South Africa

MILITARY VETERANS

President appoints David Mabuza to deal with former combatants’ issues

Deputy President David Mabuza. (Photo: Gallo Images / Sunday Times / Masi Losi)

Deputy President David Mabuza has been tasked with looking after the grievances of South Africa’s ex-combatants, and at least one military veterans’ association – the MKMVA – says it believes the ‘action man’ will make something happen at last.

President Cyril Ramaphosa has appointed his deputy, David Mabuza, to deal with some long-running issues related to compensating ex-combatants from liberation movements. People claiming to be members of one such group, the Umkhonto weSizwe Military Veterans’ Association (MKMVA), have in recent times staged violent demonstrations against foreign-owned businesses in Durban and they have also protested on a Johannesburg highway in an attempt to get the ANC’s attention. They are mostly aligned to ANC Secretary-General Ace Magashule, and MKMVA spokesperson Carl Niehaus has announced that they would support him during his court appearance in Bloemfontein relating to corruption charges in connection with a R255-million asbestos audit tender. 

Mabuza, flanked by Minister in the Presidency Jackson Mthembu, the Minister of Defence and Military Veterans, Nosiviwe Mapisa-Nqakula, and her deputy, Thabang Makwetla, met with four groupings of ex-combatants at the St George’s Hotel in Irene on Wednesday. The MKMVA, splinter group Umkhonto weSizwe National Council (MKNC), which mostly supports Ramaphosa, Apla Military Veterans and Azanla Military Veterans had back-to-back meetings with the government leaders, according to a programme for the meeting obtained by Daily Maverick.

Kebby Maphatsoe from the MKMVA said the meeting was about the four-year-old issue of compiling a verified database of ex-combatants who are eligible to receive special social benefits like housing, as well as grants and educational support for their children.

“We have complained about this for a long time. It’s all about willingness. The president now realised this thing is going to create problems for him, that’s why he deployed the deputy president so that he can take powers and decisions immediately. We could have long finished this thing of verification.” 

Maphatsoe added that Ramaphosa said the issues related to the grievances raised by the MKMVA could be implemented while the process of verifying the database continued. 

“It was our first meeting with [Mabuza],” Maphatsoe said. “As MKMVA I must say that at least it seems that the government is now taking our issues very seriously. That is why it has deployed the highest person, the second-in-command in the country, to deal with our issues. It shows seriousness and I am happy, I know that he will deliver. I have got confidence in him.”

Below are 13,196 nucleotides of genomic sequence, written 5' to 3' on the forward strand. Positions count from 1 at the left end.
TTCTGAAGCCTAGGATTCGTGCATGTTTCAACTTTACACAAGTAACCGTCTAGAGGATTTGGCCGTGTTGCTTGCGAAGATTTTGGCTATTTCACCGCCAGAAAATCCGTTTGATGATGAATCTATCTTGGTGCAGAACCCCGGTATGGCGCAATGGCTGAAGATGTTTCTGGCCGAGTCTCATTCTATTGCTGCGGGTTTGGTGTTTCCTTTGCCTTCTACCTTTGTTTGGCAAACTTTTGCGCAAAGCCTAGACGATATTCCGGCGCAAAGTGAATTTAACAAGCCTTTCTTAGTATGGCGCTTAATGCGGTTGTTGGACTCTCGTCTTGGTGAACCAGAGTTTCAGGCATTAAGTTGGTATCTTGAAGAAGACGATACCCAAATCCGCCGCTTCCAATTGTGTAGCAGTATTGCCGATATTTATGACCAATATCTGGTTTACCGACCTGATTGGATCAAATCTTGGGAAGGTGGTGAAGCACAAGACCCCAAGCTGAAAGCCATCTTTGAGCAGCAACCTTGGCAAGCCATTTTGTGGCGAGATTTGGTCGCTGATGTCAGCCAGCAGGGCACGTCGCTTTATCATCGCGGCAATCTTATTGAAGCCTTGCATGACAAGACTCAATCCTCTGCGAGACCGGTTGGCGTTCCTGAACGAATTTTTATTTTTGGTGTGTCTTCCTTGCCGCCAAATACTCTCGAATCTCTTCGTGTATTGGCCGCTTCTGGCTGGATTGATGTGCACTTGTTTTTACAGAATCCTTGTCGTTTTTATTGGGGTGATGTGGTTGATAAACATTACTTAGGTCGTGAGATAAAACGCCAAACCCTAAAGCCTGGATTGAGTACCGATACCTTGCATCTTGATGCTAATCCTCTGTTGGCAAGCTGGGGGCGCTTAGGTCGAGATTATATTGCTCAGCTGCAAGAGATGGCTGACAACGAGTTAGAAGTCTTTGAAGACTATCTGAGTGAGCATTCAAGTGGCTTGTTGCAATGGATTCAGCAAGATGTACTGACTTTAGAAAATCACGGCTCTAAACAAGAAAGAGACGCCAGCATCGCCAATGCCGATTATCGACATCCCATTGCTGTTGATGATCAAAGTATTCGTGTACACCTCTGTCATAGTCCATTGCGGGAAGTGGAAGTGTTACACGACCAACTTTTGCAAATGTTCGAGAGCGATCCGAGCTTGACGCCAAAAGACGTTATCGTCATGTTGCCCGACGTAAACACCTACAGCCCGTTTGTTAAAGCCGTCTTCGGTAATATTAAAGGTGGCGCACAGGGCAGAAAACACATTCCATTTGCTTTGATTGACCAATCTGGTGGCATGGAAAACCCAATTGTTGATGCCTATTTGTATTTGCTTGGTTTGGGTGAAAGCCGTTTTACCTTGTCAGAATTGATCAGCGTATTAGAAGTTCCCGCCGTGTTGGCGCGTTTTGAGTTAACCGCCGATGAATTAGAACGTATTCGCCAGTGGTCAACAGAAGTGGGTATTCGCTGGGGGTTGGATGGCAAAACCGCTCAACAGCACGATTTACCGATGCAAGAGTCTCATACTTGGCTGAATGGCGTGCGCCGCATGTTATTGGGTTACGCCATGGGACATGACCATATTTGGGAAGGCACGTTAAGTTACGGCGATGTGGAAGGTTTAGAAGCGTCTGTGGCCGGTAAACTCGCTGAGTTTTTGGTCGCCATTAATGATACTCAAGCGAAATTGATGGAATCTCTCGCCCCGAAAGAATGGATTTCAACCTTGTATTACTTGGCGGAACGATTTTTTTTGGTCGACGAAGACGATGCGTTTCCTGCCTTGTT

Maphatsoe said Mabuza, when he was premier of Mpumalanga, was going to establish a directorate of military veterans in his office after MKMVA met with him. This didn’t happen as Mabuza became deputy president, but Maphatsoe said this issue would still be dealt with on provincial and local government levels. “We hope in a year many things should have happened,” he said. 

Verification is not difficult. People make it difficult. If you know this person is a soldier, and the force number, you just verify that force number, it takes you seconds.

The meeting resolved that a team must start working on verifying the database within seven days. The department has said the issue of verification was difficult because liberation armies were often informal and the names of soldiers not recorded, but Maphatsoe said this was untrue. 

“Verification is not difficult. People make it difficult. If you know this person is a soldier, and the force number, you just verify that force number, it takes you seconds,” he said. 

Maphatsoe said this process was started some time ago and should have been finished by now. “Some submitted their forms four years ago and have not been dealt with,” he said. “It’s been coming for four years, that’s why we’re very frustrated and that’s why we took to the streets.” 

Ex-combatants have also asked for a once-off gratuity payment, but Maphatsoe said this wasn’t among the MKMVA’s demands but related to a decision made 28 years ago when the combatants came back from exile. This issue needed the input of the Department of International Relations and Cooperation and the United Nations, he said.

Various groupings have been vying to be recognised as military veterans, including the South African Cape Corps Military Veterans’ Association.

MKMVA and MKNC essentially represent the same interests and are yet to hold a conference in which they will talk about uniting. There are efforts to do so after a conference was postponed indefinitely in March amid questions about missing trust fund money. 

The MKMVA has repeatedly been unhappy over what it believes is a lack of recognition by the government and a failure to integrate them into the country’s economy, despite repeated ANC conference resolutions on this issue. Another of their demands has been for a special ministry. DM

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